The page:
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My kids are in 5th and 2nd and I almost cried this year! My baby (2nd grade) is getting sooo big. The time just seems to go too fast.back to school is always a fun day ~ my kids get to start the day with their favorite breakfast and I usually get to go in late and leave early so that I get to see them off and pick them up on the first day~ but the picking them up didn't work out this year. =o(They still had a great first day though~jenlon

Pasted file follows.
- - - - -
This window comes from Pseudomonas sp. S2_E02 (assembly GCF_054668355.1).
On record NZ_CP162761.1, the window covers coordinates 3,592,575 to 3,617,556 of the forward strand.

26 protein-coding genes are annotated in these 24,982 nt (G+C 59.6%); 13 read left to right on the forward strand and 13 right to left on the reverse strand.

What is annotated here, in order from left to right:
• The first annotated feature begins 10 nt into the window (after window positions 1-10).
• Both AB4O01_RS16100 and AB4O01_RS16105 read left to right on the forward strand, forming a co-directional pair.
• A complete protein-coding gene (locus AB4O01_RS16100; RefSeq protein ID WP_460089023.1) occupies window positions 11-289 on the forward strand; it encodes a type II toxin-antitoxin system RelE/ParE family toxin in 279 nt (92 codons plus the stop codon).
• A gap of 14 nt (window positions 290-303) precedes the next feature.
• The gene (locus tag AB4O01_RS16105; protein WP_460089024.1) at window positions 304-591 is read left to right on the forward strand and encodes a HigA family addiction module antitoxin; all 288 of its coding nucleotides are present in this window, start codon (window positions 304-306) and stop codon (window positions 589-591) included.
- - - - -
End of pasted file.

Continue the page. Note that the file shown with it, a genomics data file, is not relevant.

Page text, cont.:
Hi, Yes I cried at my kids kindergarten experience. I think I cried nearly every day when they went off to school that year. Now it is a brief cry and my oldest is in college and the youngest in middle school. Back to school means a whirlwind schedule after a peaceful slow paced summer and lots of together time with the family. I am juggling- as all CWM's do- with transportation, concerts, athletic events , work, cleaing and laundry just to name a few. This year I feel more stressed because school hasn't started yet and the athletics have already started. So I have learned to not worry so much, give it to God and enjoy each season and day we are given. I sure missed the activities when the oldest graduated and went off to college. Vicki